The performance of Asian and African economies over recent decades has clearly shown that engagement with the global economy can play a key role in advancing development. Researchers and policymakers have paid particular attention to the marked divergence in growth in Southeast Asia and sub-Saharan Africa. One of the most obvious differences in their performance and economic structure has been the extent of their participation in the global economy. While many East Asian economies have accelerated their integration into the world economy and upgraded their mode of linkages, the majority of sub-Saharan African countries have been increasingly marginalized. What is less clear, however, is the significance of different policy, institutional, and structural issues -and the manner in which they have interacted -in explaining the divergent performances of Southeast Asia and sub-Saharan Africa. This book systematically deciphers the different experiences in the two regions as they have interacted with an ever-changing global economy.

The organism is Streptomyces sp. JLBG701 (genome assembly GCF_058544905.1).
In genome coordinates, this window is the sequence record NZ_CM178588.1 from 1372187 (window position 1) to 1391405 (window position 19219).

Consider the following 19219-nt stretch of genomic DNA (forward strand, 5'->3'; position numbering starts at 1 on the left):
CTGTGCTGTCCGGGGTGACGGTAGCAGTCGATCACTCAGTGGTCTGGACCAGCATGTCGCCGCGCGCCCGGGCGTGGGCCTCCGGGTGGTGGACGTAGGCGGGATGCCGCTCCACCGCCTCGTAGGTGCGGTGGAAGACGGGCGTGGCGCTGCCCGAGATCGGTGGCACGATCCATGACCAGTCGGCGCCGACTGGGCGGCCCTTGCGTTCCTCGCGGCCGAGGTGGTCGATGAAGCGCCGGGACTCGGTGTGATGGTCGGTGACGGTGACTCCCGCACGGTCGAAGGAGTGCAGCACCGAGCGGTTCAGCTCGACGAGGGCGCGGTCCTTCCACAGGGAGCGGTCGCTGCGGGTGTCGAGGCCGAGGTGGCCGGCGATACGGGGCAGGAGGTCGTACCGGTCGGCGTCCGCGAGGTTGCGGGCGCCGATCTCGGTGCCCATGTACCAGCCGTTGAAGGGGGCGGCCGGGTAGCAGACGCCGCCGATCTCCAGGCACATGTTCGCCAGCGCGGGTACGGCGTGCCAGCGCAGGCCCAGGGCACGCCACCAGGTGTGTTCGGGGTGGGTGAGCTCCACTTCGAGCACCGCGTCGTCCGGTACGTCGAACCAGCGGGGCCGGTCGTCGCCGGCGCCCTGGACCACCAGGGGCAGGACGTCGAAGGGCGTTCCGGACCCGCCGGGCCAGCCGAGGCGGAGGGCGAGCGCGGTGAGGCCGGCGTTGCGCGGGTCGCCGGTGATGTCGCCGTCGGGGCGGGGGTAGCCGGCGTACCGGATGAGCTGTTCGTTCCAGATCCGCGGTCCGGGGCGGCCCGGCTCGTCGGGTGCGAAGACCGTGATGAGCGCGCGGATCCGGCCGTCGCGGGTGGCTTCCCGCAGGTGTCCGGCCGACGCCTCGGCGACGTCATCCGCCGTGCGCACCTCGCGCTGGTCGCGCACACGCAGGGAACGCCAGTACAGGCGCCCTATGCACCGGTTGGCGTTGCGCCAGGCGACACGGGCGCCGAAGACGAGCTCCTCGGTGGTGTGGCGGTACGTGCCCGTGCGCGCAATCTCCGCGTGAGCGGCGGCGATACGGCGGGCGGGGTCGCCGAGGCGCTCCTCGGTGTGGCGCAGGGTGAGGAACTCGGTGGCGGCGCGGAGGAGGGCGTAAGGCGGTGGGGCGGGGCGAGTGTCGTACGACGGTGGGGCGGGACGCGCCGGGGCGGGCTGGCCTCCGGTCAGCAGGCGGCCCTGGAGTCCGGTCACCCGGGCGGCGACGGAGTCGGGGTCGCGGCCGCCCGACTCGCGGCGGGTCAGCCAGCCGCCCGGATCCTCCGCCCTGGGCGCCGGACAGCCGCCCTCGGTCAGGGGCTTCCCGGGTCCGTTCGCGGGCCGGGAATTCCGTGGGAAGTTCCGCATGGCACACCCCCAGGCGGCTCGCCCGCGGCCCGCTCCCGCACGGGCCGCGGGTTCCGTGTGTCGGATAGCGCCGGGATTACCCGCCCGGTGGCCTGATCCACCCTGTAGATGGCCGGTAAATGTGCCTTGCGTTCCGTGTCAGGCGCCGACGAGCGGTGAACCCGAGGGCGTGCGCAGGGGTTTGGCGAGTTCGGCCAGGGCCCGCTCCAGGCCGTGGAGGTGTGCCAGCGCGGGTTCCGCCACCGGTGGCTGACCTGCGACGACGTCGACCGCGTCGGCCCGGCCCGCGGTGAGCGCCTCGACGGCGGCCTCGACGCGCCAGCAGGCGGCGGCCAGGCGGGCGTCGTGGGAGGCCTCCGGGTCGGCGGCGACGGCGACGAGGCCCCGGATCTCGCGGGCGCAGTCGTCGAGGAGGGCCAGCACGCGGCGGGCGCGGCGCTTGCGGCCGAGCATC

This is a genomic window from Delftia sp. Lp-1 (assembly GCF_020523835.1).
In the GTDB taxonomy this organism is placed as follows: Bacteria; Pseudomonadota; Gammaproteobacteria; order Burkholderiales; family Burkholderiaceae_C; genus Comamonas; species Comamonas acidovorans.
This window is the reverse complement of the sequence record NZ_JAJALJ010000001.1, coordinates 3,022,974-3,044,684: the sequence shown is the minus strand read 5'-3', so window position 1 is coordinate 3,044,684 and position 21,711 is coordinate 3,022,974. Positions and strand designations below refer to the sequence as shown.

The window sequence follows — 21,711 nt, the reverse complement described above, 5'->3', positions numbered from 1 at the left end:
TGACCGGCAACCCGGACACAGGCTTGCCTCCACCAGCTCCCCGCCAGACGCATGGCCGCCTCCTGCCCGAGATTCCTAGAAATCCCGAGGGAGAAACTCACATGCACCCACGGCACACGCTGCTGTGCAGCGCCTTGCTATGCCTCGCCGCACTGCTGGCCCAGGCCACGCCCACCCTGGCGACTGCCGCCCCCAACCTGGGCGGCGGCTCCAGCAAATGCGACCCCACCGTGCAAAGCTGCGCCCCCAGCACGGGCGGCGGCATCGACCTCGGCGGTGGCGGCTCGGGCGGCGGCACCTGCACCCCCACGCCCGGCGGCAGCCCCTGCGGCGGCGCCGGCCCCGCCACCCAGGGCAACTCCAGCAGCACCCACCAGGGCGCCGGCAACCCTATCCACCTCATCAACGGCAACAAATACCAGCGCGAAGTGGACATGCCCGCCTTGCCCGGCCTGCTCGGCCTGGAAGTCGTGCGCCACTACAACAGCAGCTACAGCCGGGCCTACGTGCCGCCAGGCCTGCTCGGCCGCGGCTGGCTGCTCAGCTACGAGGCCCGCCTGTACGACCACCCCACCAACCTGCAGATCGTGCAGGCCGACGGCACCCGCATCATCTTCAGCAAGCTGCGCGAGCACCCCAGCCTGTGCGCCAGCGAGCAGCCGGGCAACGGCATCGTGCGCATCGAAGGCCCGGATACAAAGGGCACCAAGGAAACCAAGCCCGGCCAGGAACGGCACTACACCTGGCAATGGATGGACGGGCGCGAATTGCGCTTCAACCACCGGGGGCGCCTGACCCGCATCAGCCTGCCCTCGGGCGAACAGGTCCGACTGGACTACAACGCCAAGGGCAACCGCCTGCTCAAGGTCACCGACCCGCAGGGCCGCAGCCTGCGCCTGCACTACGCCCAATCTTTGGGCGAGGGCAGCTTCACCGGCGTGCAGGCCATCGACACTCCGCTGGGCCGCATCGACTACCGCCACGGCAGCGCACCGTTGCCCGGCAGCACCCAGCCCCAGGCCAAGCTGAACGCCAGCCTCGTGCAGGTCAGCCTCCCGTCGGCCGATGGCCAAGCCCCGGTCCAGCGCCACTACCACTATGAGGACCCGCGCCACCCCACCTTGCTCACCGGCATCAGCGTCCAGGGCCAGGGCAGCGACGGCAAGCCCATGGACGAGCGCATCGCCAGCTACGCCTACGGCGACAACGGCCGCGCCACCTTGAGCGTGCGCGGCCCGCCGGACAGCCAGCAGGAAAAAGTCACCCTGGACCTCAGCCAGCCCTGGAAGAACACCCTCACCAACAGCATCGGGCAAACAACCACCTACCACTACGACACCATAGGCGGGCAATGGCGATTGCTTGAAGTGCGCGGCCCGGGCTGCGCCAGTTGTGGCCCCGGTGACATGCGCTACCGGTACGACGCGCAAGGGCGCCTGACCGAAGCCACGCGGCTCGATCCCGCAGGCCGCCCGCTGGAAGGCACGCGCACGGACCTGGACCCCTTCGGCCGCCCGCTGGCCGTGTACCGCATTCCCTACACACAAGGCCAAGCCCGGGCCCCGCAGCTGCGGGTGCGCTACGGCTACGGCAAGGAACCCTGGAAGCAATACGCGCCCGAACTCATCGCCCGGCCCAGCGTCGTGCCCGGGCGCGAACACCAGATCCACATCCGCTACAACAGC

It provides comprehensive coverage of policies and institutions, focusing on the key sectors of primary exports, resource processing for export, manufacturing, foreign direct investment, financial flows, and official development assistance. This detailed comparative analysis comes at a time when developing countries continue to search for strategies to strengthen their participation in the global economy -and bring more widespread and sustainable benefits to their peoples.
Buy Asia and Africa in the Global Economy book by Ernest Aryeetey from Australia's Online Bookstore, Boomerang Books.
(235mm x 156mm x 25mm)
United Nations University
Publisher: United Nations University
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Author Biography - Ernest Aryeetey
Ernest Aryeetey is a professor of economics at the Institute of Statistical, Social and Economic Research (ISSER), University of Ghana. Julius Court is a Research Officer at the Overseas Development Institute, London. Machiko Nissanke is a reader in the Department of Economics at the School of Oriental and African Studies, University of London. Beatrice Weder is a professor of economics at the University of Basel, Switzerland, and has previously worked at the International Monetary Fund and the World Bank.